The issue here is getting the right balance to make it through the review process. See, your game could allow for added levels for free down the road, a totally acceptable (and relatively common) occurrence. It's entirely okay if those levels are composed by your scripting language. What isn't okay is if the game will execute arbitrary scripting, to essentially distribute a target platform as an app. That's about where the line is drawn. This could be seen with the final result of the commodore 64 emulator app. They couldn't enable basic but they can allow for delivery of additional games, which are obviously interpreted. A developer might choose to use an encryption scheme or signing scheme to ensure they only execute gamescripts that should be, for example.

    This relates to flash because there's nothing stopping adobe from porting the flash engine and making it possible to export individual iPhone apps that include it and execute some flash game that is packaged in with the app so long as that game can't randomly pull in more flash to execute. Of course, if you could compile the entire flash application to native code that would be more ideal in the general case assuming you have no consistency of execution problems. But that's not always the best idea. Take java, for example. Its design causes a complete native compilation effort to result in worse performance and lower reliability because the runtime optimization of the JVM is more effective than static code optimizations.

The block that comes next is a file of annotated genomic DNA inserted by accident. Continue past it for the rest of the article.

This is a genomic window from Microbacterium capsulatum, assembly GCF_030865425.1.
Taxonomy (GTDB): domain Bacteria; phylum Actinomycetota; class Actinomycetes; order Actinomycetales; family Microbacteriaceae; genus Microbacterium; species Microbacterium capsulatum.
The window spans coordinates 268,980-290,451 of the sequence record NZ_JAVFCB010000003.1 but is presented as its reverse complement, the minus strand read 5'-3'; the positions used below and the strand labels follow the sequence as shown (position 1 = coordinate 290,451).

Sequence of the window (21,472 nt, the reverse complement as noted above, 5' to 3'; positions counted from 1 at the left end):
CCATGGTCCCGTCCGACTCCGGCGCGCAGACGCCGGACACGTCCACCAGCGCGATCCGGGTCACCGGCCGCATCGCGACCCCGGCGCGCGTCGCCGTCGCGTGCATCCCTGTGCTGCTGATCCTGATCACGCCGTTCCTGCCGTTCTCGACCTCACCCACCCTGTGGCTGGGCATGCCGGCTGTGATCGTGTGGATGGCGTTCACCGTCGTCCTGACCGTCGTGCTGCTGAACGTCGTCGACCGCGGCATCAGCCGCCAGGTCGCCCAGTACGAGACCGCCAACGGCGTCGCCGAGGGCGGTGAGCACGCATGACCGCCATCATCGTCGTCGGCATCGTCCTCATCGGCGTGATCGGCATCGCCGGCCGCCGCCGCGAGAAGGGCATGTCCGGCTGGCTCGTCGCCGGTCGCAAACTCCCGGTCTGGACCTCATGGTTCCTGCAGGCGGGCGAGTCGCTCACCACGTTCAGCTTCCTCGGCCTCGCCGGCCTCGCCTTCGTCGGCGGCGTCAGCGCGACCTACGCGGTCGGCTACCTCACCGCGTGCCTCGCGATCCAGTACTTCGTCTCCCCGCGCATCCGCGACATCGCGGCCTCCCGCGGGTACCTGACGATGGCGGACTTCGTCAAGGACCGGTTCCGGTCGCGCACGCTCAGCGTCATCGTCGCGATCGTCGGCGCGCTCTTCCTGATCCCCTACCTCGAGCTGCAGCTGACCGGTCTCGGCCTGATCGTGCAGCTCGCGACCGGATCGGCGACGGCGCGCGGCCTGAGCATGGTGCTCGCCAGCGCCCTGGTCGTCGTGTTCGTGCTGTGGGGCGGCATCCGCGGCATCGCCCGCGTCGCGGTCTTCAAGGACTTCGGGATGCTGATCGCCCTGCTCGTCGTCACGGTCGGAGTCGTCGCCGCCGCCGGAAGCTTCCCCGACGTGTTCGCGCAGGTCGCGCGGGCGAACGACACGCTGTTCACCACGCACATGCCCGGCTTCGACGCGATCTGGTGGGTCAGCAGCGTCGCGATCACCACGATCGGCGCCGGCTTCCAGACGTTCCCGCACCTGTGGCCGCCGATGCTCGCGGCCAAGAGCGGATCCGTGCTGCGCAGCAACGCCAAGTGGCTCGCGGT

Anyway, I guess my point is that the limitations about virtual machines and script languages aren't quite what is popularly regurgitated. The issues with the iPhone and these technologies is one of post-app-install delivery of arbitrary code execution. It's not a problem with the use of VM/Script itself.

    • Take java, for example. Its design causes a complete native compilation effort to result in worse performance and lower reliability because the runtime optimization of the JVM is more effective than static code optimizations.